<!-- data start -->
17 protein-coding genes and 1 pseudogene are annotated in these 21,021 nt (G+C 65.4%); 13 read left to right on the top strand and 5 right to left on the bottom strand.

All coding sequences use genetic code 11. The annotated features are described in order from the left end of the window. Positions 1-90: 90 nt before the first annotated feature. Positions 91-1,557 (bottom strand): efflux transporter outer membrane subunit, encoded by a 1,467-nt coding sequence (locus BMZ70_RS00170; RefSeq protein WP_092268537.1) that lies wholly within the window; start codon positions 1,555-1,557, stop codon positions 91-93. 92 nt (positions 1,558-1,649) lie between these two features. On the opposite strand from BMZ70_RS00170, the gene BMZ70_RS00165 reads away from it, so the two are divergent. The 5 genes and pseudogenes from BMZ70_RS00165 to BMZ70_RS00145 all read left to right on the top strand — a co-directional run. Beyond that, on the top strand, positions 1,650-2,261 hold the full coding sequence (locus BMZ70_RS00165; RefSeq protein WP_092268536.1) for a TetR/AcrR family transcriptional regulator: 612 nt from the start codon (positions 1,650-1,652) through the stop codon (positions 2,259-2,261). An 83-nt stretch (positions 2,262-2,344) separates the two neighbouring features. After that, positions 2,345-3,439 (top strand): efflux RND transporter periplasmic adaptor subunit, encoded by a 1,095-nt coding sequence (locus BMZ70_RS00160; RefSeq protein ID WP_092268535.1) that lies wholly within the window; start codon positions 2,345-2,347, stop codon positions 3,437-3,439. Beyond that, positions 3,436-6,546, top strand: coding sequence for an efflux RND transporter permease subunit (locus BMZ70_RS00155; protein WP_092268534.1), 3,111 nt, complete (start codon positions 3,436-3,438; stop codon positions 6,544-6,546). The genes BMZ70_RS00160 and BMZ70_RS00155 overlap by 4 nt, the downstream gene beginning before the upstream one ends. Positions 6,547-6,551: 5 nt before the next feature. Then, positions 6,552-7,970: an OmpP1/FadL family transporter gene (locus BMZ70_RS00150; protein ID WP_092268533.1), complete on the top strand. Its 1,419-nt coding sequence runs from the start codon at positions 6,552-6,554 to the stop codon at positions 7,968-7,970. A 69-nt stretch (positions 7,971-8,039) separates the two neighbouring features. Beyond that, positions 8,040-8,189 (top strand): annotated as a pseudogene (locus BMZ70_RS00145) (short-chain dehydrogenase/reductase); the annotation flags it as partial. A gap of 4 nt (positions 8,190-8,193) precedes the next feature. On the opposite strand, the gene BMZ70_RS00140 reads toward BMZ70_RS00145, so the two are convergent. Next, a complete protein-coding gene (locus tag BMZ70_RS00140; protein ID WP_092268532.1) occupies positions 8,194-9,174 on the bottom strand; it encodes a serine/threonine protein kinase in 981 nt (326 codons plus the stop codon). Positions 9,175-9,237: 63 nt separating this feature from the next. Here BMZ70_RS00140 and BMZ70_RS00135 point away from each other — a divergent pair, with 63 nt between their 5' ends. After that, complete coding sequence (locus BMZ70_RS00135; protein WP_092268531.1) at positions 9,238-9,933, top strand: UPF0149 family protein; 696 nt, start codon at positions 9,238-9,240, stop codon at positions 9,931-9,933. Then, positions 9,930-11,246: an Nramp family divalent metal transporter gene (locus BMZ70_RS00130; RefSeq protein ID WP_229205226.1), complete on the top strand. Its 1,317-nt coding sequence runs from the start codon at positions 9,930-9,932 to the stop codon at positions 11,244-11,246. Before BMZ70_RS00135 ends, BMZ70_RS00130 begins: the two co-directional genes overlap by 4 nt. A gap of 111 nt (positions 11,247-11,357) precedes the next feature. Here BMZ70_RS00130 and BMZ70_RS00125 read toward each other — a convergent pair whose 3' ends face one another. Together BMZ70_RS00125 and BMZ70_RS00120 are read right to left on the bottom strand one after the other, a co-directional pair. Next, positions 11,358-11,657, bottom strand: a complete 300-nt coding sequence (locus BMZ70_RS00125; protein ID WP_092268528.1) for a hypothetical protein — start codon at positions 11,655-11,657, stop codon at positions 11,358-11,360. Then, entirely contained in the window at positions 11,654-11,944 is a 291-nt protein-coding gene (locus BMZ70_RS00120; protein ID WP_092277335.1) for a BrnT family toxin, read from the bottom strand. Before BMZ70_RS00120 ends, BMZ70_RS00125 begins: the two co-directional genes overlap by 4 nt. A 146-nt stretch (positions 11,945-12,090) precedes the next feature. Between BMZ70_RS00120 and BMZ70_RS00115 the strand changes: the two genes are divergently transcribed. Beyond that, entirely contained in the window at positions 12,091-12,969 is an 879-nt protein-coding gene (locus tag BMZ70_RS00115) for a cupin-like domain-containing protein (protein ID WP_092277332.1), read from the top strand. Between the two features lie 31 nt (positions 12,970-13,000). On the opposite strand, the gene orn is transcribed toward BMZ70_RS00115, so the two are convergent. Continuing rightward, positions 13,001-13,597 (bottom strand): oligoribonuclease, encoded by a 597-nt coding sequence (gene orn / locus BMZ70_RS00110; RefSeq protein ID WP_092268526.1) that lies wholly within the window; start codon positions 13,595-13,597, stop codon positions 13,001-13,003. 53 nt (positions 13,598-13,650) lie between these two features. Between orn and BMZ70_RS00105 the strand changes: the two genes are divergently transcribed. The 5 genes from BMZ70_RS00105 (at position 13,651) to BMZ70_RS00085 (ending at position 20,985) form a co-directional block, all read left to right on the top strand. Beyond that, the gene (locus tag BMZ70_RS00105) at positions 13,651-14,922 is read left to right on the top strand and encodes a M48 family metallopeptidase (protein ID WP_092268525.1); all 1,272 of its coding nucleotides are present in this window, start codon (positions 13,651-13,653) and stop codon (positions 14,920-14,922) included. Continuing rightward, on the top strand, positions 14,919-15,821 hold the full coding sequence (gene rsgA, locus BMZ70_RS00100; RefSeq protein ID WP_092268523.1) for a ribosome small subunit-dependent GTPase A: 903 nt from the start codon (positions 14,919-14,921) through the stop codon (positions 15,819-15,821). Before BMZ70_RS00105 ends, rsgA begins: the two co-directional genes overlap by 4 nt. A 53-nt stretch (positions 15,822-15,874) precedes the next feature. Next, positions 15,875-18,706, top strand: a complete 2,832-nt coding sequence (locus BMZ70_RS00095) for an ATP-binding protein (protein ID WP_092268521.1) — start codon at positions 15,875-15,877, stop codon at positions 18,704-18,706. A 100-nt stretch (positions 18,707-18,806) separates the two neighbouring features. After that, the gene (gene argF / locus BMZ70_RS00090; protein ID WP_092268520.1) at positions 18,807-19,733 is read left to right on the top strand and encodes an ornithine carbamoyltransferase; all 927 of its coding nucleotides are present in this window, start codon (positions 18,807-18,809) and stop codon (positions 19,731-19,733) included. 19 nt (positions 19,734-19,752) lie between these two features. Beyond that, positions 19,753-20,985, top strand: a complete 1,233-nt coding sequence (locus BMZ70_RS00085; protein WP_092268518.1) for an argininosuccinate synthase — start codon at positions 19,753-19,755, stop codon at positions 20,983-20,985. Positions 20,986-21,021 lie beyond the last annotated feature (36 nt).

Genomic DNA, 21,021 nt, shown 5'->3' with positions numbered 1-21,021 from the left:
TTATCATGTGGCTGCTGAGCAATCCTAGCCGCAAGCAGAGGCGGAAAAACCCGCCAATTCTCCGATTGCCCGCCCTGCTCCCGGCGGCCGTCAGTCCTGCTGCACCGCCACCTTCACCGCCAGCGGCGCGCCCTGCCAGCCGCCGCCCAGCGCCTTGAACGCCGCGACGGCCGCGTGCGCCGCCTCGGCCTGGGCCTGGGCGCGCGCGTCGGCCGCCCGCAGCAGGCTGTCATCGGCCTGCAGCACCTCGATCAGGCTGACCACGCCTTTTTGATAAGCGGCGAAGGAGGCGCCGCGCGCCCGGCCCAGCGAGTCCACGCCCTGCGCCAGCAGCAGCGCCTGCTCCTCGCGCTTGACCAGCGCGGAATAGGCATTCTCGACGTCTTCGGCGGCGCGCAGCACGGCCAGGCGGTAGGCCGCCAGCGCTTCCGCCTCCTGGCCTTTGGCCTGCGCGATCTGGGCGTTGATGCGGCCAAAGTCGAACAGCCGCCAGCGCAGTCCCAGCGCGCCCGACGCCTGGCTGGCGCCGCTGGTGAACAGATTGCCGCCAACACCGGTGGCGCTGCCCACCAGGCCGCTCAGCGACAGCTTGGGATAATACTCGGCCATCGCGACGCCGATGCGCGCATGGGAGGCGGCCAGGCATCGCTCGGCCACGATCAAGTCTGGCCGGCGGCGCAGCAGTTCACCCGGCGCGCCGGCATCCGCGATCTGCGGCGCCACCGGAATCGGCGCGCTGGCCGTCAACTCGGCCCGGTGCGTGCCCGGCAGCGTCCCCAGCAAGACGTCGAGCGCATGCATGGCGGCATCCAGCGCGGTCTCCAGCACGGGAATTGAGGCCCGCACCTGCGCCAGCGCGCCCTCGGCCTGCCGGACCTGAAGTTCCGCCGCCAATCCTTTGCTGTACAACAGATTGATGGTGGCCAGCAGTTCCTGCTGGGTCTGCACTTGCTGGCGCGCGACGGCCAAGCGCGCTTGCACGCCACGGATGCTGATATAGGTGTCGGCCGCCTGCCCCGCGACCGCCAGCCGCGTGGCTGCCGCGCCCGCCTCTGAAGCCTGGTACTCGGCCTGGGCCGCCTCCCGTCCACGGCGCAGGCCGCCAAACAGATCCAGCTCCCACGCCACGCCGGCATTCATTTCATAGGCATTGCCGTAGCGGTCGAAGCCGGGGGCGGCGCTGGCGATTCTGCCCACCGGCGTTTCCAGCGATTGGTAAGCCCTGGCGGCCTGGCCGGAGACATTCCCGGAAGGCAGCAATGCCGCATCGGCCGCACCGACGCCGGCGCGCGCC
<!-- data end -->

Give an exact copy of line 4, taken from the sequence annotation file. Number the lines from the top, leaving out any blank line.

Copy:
TTATCATGTGGCTGCTGAGCAATCCTAGCCGCAAGCAGAGGCGGAAAAACCCGCCAATTCTCCGATTGCCCGCCCTGCTCCCGGCGGCCGTCAGTCCTGCTGCACCGCCACCTTCACCGCCAGCGGCGCGCCCTGCCAGCCGCCGCCCAGCGCCTTGAACGCCGCGACGGCCGCGTGCGCCGCCTCGGCCTGGGCCTGGGCGCGCGCGTCGGCCGCCCGCAGCAGGCTGTCATCGGCCTGCAGCACCTCGATCAGGCTGACCACGCCTTTTTGATAAGCGGCGAAGGAGGCGCCGCGCGCCCGGCCCAGCGAGTCCACGCCCTGCGCCAGCAGCAGCGCCTGCTCCTCGCGCTTGACCAGCGCGGAATAGGCATTCTCGACGTCTTCGGCGGCGCGCAGCACGGCCAGGCGGTAGGCCGCCAGCGCTTCCGCCTCCTGGCCTTTGGCCTGCGCGATCTGGGCGTTGATGCGGCCAAAGTCGAACAGCCGCCAGCGCAGTCCCAGCGCGCCCGACGCCTGGCTGGCGCCGCTGGTGAACAGATTGCCGCCAACACCGGTGGCGCTGCCCACCAGGCCGCTCAGCGACAGCTTGGGATAATACTCGGCCATCGCGACGCCGATGCGCGCATGGGAGGCGGCCAGGCATCGCTCGGCCACGATCAAGTCTGGCCGGCGGCGCAGCAGTTCACCCGGCGCGCCGGCATCCGCGATCTGCGGCGCCACCGGAATCGGCGCGCTGGCCGTCAACTCGGCCCGGTGCGTGCCCGGCAGCGTCCCCAGCAAGACGTCGAGCGCATGCATGGCGGCATCCAGCGCGGTCTCCAGCACGGGAATTGAGGCCCGCACCTGCGCCAGCGCGCCCTCGGCCTGCCGGACCTGAAGTTCCGCCGCCAATCCTTTGCTGTACAACAGATTGATGGTGGCCAGCAGTTCCTGCTGGGTCTGCACTTGCTGGCGCGCGACGGCCAAGCGCGCTTGCACGCCACGGATGCTGATATAGGTGTCGGCCGCCTGCCCCGCGACCGCCAGCCGCGTGGCTGCCGCGCCCGCCTCTGAAGCCTGGTACTCGGCCTGGGCCGCCTCCCGTCCACGGCGCAGGCCGCCAAACAGATCCAGCTCCCACGCCACGCCGGCATTCATTTCATAGGCATTGCCGTAGCGGTCGAAGCCGGGGGCGGCGCTGGCGATTCTGCCCACCGGCGTTTCCAGCGATTGGTAAGCCCTGGCGGCCTGGCCGGAGACATTCCCGGAAGGCAGCAATGCCGCATCGGCCGCACCGACGCCGGCGCGCGCC